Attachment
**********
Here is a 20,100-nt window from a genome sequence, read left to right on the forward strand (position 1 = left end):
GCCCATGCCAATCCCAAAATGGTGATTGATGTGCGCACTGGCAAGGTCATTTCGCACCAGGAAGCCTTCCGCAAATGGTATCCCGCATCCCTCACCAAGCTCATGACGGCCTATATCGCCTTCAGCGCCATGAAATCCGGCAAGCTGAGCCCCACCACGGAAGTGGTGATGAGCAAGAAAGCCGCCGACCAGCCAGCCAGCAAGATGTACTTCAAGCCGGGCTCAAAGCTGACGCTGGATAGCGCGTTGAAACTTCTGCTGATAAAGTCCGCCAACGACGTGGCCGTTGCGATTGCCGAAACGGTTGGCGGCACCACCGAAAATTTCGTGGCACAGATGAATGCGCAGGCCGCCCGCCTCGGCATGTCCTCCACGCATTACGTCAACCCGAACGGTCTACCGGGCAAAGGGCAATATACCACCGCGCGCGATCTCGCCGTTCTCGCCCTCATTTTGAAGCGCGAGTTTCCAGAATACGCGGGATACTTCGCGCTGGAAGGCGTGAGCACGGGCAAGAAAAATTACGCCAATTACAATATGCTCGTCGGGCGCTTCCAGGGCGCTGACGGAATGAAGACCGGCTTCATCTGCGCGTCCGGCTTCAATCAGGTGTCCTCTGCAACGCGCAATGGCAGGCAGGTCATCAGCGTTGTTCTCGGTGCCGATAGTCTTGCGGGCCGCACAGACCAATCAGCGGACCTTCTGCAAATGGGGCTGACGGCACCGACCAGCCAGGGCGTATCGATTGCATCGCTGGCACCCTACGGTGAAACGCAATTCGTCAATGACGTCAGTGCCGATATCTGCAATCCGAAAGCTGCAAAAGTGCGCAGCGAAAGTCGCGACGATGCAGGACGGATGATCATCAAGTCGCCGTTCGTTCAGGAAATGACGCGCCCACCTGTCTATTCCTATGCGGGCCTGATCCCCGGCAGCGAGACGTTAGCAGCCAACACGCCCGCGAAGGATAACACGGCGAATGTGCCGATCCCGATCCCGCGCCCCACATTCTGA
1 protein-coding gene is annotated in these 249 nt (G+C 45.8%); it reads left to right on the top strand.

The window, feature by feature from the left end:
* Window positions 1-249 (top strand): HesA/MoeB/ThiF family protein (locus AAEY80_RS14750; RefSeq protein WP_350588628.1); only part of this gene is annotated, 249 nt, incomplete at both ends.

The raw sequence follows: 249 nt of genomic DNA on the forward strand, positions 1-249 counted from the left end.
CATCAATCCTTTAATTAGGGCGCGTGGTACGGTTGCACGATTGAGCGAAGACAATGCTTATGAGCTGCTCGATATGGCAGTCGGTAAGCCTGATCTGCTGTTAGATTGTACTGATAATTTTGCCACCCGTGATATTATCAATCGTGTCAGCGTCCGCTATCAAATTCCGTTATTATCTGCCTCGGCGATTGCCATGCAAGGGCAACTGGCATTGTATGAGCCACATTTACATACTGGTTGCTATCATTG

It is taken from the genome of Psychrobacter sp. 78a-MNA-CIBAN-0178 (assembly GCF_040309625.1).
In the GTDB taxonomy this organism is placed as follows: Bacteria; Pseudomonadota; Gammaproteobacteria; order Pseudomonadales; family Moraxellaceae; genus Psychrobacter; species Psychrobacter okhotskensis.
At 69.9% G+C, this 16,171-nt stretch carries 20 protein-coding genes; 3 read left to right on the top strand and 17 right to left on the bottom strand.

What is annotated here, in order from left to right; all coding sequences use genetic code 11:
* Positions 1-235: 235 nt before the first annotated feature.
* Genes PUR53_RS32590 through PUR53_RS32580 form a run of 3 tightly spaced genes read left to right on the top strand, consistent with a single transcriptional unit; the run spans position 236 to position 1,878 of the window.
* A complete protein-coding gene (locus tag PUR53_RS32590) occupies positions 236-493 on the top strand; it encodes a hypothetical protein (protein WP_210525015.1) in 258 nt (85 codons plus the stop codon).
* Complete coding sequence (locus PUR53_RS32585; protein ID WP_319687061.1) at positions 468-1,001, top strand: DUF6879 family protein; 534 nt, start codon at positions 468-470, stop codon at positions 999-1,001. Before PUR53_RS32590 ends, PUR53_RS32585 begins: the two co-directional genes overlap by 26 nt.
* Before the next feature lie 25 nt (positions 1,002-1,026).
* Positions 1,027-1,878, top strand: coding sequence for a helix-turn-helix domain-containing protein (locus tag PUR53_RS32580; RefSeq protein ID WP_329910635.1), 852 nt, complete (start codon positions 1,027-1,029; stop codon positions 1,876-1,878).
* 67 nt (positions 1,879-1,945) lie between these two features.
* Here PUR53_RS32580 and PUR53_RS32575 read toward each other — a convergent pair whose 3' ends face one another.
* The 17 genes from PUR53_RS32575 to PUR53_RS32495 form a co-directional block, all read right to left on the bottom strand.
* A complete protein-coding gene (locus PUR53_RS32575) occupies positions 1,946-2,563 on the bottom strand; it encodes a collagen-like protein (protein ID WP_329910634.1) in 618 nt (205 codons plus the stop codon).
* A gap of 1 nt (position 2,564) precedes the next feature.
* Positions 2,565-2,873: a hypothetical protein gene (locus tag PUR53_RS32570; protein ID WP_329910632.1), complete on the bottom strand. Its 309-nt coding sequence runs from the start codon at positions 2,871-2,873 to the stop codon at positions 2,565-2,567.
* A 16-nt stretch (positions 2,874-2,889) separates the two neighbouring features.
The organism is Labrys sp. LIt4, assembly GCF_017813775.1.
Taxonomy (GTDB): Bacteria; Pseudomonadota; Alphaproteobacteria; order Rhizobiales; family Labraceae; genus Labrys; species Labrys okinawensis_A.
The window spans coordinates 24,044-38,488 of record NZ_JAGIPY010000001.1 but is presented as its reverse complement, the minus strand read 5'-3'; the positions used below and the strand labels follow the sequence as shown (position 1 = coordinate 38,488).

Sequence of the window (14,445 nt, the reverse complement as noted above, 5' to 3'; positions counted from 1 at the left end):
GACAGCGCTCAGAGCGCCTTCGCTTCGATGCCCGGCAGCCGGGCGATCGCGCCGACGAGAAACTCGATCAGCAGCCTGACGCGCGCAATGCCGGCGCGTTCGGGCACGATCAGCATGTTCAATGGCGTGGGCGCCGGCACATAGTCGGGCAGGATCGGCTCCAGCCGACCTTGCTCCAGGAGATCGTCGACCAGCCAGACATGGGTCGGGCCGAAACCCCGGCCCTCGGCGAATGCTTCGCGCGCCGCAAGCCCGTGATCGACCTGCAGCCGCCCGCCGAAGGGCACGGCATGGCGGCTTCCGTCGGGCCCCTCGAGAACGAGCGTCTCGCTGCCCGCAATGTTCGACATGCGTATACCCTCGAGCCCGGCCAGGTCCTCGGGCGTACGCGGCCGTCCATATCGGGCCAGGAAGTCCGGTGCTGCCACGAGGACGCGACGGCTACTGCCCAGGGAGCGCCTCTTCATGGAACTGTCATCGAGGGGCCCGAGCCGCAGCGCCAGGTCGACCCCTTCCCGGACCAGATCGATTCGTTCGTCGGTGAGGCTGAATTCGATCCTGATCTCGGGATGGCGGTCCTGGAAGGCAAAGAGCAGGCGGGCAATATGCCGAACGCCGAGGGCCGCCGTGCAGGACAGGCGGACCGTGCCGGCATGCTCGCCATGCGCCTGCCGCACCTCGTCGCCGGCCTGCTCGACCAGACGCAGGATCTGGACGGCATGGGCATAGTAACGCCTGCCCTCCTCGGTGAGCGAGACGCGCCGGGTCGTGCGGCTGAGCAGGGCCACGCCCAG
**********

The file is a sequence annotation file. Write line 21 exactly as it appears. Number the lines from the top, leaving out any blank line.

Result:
* A complete protein-coding gene (locus PUR53_RS32575) occupies positions 1,946-2,563 on the bottom strand; it encodes a collagen-like protein (protein ID WP_329910634.1) in 618 nt (205 codons plus the stop codon).